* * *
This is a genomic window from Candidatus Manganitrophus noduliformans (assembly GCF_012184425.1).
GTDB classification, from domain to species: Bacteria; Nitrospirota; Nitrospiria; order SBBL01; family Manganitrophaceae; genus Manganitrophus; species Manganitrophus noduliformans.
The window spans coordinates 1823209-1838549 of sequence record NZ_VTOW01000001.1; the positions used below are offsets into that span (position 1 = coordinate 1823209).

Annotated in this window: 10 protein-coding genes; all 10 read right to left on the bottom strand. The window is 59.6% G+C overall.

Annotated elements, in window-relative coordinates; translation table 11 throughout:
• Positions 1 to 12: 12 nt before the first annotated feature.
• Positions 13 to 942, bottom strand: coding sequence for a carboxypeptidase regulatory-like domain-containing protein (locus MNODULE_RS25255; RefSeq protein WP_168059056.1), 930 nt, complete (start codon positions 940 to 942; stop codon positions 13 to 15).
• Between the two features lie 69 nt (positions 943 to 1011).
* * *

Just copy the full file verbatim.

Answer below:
This is a genomic window from Candidatus Manganitrophus noduliformans (assembly GCF_012184425.1).
GTDB classification, from domain to species: Bacteria; Nitrospirota; Nitrospiria; order SBBL01; family Manganitrophaceae; genus Manganitrophus; species Manganitrophus noduliformans.
The window spans coordinates 1823209-1838549 of sequence record NZ_VTOW01000001.1; the positions used below are offsets into that span (position 1 = coordinate 1823209).

Annotated in this window: 10 protein-coding genes; all 10 read right to left on the bottom strand. The window is 59.6% G+C overall.

Annotated elements, in window-relative coordinates; translation table 11 throughout:
• Positions 1 to 12: 12 nt before the first annotated feature.
• Positions 13 to 942, bottom strand: coding sequence for a carboxypeptidase regulatory-like domain-containing protein (locus MNODULE_RS25255; RefSeq protein WP_168059056.1), 930 nt, complete (start codon positions 940 to 942; stop codon positions 13 to 15).
• Between the two features lie 69 nt (positions 943 to 1011).